In the icon of Merciful Love, the three Angels are represented in an attitude of profound and loving attention towards a youth completely abandoned to himself.
The attitude they assume, their looks, the very position of their hands, suggest their total dedication to the poorest, the neediest among men.
The faces of the personages (as in all icons) are the “colour of earth blended with light”: a transfigured complexion, which cannot be identified with any particular human race, because all cultures and races can be recognised in it.
The eyes of the angels are big and they offer vitality, invite us to be familiar with them, they look “within” us, search our heart with goodness and profound mercy. The colours of their clothes are red, blue, green and pink-lilac.
The Father, the angel at the right, is inclined on his “son” who has sinned, and with a firm grip he supports him with his hands. He is almost genuflected before “his” creature: “He does not want to lose the work of his own hands… He created man so that he might be happy” (Carlo di Barolo). His look is full of merciful love, He keeps watch over man with paternal providence and infinite tenderness. He wears a transparent pink-lilac mantle with golden veins, that highlights the impermeability of the mystery which completely envelops him, suggesting to us that He is the unknowable, the Father. The edifice behind him is a reminder of the universal Church. Its portals are opened to every person.
The angel at the left is the Son: “the second Person of the Divine Trinity, moved by love, offered himself to His Father as a sublime holocaust…” (Carlo di Barolo). He seems almost prostrated before man, he holds his feet, his position and the stole on his shoulders remind us of the washing of the feet, Icon of service. He wears a blue mantle with a red tunic; on his right shoulder one sees a red stole with golden stripes. The blue colour refers to heaven, it is a sign of divinity, of immateriality, of the absolute. The red indicates the blood of mankind and recalls the love which reaches to the point of sacrifice. The blue combined with red indicate the two natures: humanity wrapped by divinity, elements that make the angel resemble the person of Christ. Also the stole is the explicit sign of the symbol of the mission accomplished by Him: the incarnation, the death, the resurrection and the ascension to the Father. The tree placed at his shoulders refers to the tree of Life and is a sign of the wood of Cross.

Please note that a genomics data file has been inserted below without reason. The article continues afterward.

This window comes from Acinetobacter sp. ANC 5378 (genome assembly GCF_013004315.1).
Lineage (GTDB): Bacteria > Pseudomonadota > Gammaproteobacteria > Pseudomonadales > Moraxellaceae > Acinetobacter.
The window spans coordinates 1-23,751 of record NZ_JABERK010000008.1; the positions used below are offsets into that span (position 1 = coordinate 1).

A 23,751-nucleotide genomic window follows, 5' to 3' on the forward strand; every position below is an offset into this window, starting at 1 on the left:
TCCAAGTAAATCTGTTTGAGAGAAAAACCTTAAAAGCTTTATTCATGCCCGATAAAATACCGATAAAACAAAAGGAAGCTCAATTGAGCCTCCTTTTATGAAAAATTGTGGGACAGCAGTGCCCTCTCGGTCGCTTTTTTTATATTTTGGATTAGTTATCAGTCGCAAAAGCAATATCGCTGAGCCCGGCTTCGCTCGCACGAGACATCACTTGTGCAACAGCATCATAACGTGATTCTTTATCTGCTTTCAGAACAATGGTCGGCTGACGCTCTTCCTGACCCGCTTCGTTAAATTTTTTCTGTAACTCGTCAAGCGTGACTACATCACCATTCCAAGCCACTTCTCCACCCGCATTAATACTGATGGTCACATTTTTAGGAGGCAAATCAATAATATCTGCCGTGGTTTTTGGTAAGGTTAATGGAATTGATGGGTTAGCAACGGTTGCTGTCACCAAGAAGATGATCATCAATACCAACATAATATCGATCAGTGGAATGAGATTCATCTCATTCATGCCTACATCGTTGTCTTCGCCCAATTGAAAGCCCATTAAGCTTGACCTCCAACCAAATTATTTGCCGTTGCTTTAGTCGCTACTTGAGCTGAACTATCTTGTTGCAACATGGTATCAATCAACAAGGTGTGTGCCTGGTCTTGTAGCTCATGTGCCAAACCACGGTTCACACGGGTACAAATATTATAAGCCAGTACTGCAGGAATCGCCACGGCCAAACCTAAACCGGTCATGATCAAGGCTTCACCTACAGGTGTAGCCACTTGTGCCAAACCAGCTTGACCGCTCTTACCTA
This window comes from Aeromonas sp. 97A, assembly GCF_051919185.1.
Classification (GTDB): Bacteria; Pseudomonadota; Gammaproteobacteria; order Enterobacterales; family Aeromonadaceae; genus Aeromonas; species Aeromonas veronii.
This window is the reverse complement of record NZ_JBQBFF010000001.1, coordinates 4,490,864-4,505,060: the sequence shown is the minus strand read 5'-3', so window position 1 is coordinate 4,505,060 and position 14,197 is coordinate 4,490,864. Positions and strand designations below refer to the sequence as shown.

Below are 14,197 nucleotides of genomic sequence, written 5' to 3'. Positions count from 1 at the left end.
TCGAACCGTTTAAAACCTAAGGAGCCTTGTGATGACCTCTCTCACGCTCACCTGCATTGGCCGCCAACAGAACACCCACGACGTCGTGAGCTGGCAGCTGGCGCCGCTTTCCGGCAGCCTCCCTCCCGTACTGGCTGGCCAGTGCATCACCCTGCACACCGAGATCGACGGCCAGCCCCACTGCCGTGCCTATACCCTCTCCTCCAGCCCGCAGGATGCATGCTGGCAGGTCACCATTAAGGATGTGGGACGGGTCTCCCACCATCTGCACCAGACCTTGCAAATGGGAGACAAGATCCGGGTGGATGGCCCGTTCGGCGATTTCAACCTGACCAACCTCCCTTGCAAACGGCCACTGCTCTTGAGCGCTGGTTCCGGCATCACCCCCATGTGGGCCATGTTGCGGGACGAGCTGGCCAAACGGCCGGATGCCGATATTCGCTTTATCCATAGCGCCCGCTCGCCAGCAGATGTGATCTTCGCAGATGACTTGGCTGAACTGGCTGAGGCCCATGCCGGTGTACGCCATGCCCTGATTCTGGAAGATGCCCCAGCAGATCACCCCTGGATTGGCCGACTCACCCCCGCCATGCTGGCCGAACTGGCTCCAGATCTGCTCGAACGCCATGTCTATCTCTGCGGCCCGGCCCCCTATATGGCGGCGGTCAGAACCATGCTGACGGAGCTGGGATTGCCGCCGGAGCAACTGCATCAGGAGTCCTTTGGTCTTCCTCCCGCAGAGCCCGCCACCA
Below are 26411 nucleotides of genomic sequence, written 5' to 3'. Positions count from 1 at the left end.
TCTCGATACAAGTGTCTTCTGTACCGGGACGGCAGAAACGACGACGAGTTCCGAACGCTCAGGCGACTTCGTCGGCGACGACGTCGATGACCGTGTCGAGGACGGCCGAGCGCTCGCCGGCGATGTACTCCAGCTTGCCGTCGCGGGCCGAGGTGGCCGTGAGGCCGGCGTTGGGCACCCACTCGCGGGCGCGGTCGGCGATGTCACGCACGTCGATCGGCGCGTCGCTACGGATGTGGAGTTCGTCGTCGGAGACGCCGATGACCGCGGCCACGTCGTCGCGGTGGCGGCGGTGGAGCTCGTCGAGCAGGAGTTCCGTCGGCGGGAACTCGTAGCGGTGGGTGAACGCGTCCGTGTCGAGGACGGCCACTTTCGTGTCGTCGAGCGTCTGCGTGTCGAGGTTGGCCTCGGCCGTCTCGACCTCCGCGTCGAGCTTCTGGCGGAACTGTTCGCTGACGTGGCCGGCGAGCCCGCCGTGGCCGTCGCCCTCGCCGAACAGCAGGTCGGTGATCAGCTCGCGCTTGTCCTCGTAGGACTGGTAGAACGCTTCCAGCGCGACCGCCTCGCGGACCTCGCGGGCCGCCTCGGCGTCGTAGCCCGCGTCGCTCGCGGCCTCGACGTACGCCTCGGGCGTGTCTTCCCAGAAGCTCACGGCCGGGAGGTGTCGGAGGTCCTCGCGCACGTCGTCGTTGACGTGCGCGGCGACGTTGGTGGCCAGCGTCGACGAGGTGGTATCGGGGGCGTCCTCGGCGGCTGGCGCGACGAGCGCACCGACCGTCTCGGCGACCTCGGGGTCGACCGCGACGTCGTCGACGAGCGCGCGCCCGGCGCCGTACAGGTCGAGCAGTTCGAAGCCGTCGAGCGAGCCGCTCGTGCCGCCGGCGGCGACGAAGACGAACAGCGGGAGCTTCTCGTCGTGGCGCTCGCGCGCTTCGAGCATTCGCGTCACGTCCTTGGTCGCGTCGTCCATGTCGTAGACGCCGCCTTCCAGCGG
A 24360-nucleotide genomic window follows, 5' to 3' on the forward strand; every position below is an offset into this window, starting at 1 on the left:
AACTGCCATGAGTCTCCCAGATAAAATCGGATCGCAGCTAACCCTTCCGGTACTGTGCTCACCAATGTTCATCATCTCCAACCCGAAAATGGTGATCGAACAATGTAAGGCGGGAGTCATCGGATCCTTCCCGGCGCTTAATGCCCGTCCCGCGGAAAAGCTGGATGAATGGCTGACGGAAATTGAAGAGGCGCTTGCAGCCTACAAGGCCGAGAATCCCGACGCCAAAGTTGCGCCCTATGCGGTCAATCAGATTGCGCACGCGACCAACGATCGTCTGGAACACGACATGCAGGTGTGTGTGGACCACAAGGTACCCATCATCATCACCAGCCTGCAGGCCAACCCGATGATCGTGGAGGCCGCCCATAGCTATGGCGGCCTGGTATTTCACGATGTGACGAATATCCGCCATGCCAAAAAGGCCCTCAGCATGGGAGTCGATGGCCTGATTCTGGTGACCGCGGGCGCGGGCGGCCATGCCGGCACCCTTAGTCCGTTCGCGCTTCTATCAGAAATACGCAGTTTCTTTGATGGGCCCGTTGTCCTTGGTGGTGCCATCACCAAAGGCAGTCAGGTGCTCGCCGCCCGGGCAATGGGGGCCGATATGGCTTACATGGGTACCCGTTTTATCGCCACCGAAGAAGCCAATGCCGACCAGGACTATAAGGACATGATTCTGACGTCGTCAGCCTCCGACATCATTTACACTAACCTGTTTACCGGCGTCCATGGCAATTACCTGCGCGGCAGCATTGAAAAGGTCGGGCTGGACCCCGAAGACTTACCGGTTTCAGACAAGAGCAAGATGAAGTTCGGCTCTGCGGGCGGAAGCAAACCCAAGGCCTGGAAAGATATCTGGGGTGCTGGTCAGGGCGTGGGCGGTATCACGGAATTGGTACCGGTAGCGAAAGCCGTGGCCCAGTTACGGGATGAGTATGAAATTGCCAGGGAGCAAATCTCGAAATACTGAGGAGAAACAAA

The Holy Spirit, the angel at the centre, seems just descended from heaven, represented by a blue circle, placed at the top of the Icon, within which are engraved the stars. The movement of the wings underline his descent: he participates with the others in the work of “saving man”. The colours of his clothes are blue, symbol of Divinity and green, that symbolises water, therefore fertility, regenerating vitality, spring, youthfulness, maternity. At his shoulders are visible tongues of fire that flood the scene. It is the Divine Spirit who is transmitting life, strength and consolation to the human person. It is the Spirit who warms us up, opens our eyes, consecrates us and sends us into the world to “change the tears of desperation into the sweet tears of hope” (Giulia Colbert).
The wings of the angels symbolise persons who are not of this world but belong to another. Their movement animates the entire scene, diffusing on the icon the “sweet rapture of the Spirit”. They have sandals, indicating their presence in our midst: even though they are angels, they are not strangers to our world.
The young man at the centre of these three persons, is enveloped by their love and foresees our participation in the heavenly banquet. Surrounded lovingly by the Trinity, he is placed at the centre of the icon, on a richly refined platform lying on a red cloth. This description wants to tell us that all of us are very important for them, we are raised from the earth almost to foreshadow the eternal life to which we are destined and at the same time wrapped in royal (red) clothes: we are taken care of and are guided already on this earth; the careful attention and merciful love reaffirm to us how much we are loved: “God loves us and he wants our good more than we ourselves love and desire our happiness” (Blessed Enrichetta). The face of the young man recalls to us our mission: we are sent by the Trinity towards the young generations, towards the little ones and the poor, knowing that in each one there is “a soul of an infinite price, which Jesus Christ loves with an immense love” (const. 1846 art. 384).
The entire scene takes place on a mountain, symbol of “Theophany”, the manifestation of God; even the mountain, like the tree and the edifice, are transfigured.
The gold background of the icon is the Light, which represents the abode of God, Paradise.
The icon is constructed in an inverse perspective indicated in a particular way by the platform and the mountain: it is not we who go to meet the divine but it is the divine who comes towards each one of us: “For God so loved the world that He gave His only Son, that whoever believes in Him should not perish but have eternal life”. (Jn 3:16).